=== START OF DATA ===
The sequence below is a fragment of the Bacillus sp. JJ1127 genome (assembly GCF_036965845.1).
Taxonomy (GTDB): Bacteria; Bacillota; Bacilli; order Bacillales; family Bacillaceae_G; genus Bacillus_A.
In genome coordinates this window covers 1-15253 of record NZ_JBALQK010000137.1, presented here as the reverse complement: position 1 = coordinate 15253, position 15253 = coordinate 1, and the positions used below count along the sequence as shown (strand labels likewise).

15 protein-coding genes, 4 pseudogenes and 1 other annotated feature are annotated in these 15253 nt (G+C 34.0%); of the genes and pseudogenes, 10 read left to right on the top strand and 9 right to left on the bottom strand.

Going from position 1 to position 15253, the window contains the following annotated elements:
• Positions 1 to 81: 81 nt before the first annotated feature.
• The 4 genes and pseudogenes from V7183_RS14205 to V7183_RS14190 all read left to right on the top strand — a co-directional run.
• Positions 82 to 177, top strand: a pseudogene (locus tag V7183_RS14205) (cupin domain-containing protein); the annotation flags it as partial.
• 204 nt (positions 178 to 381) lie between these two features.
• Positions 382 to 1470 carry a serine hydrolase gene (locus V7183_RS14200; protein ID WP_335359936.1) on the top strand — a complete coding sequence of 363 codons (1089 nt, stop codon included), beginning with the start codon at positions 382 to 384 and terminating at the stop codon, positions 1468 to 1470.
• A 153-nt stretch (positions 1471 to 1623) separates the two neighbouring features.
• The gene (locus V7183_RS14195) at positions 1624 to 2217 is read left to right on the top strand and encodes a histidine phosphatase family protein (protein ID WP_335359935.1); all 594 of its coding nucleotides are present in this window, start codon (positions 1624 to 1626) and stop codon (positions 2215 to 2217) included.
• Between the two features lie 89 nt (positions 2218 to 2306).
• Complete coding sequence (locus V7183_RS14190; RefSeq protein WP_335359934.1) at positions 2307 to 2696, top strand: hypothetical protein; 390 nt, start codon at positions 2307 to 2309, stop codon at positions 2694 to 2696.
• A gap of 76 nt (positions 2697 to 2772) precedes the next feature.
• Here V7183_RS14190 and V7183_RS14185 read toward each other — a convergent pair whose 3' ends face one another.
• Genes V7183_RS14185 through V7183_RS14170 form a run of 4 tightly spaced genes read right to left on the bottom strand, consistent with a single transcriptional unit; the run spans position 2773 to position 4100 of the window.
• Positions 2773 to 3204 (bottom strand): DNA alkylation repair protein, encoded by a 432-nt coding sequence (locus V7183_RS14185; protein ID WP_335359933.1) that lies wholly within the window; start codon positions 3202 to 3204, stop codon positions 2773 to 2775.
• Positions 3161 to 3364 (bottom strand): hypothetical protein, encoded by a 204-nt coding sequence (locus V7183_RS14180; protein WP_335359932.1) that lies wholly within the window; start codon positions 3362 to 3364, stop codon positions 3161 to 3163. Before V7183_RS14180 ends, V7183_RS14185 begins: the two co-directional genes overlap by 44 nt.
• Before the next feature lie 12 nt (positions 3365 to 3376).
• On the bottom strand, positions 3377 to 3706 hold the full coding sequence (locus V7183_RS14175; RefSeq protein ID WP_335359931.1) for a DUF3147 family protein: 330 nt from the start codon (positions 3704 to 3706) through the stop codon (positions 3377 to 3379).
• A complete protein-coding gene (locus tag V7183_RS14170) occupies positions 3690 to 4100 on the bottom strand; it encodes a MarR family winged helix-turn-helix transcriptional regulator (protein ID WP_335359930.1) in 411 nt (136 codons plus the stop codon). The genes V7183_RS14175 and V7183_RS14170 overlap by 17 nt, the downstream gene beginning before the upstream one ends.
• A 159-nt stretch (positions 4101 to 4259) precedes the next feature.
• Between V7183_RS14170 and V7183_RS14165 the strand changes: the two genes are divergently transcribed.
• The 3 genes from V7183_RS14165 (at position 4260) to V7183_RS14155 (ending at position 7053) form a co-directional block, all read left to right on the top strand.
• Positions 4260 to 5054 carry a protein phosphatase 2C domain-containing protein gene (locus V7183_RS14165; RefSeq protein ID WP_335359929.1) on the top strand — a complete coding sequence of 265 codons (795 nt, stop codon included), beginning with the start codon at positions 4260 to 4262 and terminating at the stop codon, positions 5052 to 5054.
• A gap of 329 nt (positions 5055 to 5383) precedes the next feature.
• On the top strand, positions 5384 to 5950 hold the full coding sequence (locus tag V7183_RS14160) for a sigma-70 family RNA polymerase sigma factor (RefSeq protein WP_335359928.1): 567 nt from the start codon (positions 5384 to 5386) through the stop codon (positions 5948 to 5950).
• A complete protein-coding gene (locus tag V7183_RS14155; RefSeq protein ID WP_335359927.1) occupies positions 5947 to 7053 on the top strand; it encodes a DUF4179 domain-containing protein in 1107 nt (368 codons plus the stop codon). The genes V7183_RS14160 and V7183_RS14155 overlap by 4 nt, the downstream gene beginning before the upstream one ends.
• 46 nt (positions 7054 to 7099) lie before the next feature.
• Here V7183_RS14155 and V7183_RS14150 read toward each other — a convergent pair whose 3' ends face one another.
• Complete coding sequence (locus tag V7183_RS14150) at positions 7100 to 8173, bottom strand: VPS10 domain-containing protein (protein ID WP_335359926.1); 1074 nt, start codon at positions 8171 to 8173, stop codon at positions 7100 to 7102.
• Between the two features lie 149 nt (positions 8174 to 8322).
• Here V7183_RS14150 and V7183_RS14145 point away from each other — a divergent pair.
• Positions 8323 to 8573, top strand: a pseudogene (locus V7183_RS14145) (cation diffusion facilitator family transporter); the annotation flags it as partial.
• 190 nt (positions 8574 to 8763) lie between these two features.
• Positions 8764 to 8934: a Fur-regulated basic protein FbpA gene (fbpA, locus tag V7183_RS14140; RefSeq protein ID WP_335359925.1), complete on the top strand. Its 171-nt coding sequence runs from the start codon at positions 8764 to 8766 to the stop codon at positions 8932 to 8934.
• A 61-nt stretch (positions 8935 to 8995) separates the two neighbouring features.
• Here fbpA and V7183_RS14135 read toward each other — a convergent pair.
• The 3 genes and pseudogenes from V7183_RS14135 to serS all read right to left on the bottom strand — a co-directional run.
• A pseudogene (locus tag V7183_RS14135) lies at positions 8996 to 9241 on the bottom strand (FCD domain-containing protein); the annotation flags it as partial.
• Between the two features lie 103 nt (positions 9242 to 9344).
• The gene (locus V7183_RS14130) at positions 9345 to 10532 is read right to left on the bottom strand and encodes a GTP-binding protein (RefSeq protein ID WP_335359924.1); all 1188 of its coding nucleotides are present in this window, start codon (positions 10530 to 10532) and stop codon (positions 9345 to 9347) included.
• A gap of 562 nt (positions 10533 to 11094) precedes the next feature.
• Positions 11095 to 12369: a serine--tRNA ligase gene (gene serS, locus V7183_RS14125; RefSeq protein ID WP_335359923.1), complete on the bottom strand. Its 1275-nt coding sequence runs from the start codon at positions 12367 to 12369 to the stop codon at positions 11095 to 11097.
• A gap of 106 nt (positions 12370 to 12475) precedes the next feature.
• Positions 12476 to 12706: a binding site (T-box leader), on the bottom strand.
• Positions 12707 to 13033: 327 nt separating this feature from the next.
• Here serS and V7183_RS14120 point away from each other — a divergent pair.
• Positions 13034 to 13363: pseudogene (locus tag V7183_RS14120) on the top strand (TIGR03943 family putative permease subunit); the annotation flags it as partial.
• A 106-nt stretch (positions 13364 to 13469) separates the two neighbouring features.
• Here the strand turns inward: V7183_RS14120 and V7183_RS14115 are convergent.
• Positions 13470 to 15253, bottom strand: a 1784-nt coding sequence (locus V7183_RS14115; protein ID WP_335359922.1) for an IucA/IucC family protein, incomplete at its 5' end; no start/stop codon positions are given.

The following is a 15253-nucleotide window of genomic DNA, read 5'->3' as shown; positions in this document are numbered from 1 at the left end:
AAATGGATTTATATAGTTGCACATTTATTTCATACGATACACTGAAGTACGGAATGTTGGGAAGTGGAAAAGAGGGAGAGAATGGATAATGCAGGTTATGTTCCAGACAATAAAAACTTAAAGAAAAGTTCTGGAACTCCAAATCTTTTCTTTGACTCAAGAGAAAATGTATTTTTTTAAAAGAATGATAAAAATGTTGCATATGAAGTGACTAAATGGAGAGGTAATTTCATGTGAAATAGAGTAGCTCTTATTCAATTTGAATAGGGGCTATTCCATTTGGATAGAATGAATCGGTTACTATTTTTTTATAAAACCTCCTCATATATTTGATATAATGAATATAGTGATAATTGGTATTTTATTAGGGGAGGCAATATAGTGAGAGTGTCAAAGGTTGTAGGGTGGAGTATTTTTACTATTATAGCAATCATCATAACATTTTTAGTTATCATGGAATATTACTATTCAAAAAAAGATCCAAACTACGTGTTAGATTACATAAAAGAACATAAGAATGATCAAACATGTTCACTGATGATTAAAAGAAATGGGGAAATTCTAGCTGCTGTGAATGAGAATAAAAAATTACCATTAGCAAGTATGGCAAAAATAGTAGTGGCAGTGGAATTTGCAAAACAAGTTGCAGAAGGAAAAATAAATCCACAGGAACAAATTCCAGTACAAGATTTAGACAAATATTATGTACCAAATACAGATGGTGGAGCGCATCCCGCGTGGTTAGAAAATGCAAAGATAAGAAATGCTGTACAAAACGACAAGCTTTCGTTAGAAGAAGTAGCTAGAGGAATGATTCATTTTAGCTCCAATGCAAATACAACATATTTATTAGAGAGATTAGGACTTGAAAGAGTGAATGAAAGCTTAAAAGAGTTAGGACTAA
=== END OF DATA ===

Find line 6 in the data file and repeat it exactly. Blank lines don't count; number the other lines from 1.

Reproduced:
• Positions 1 to 81: 81 nt before the first annotated feature.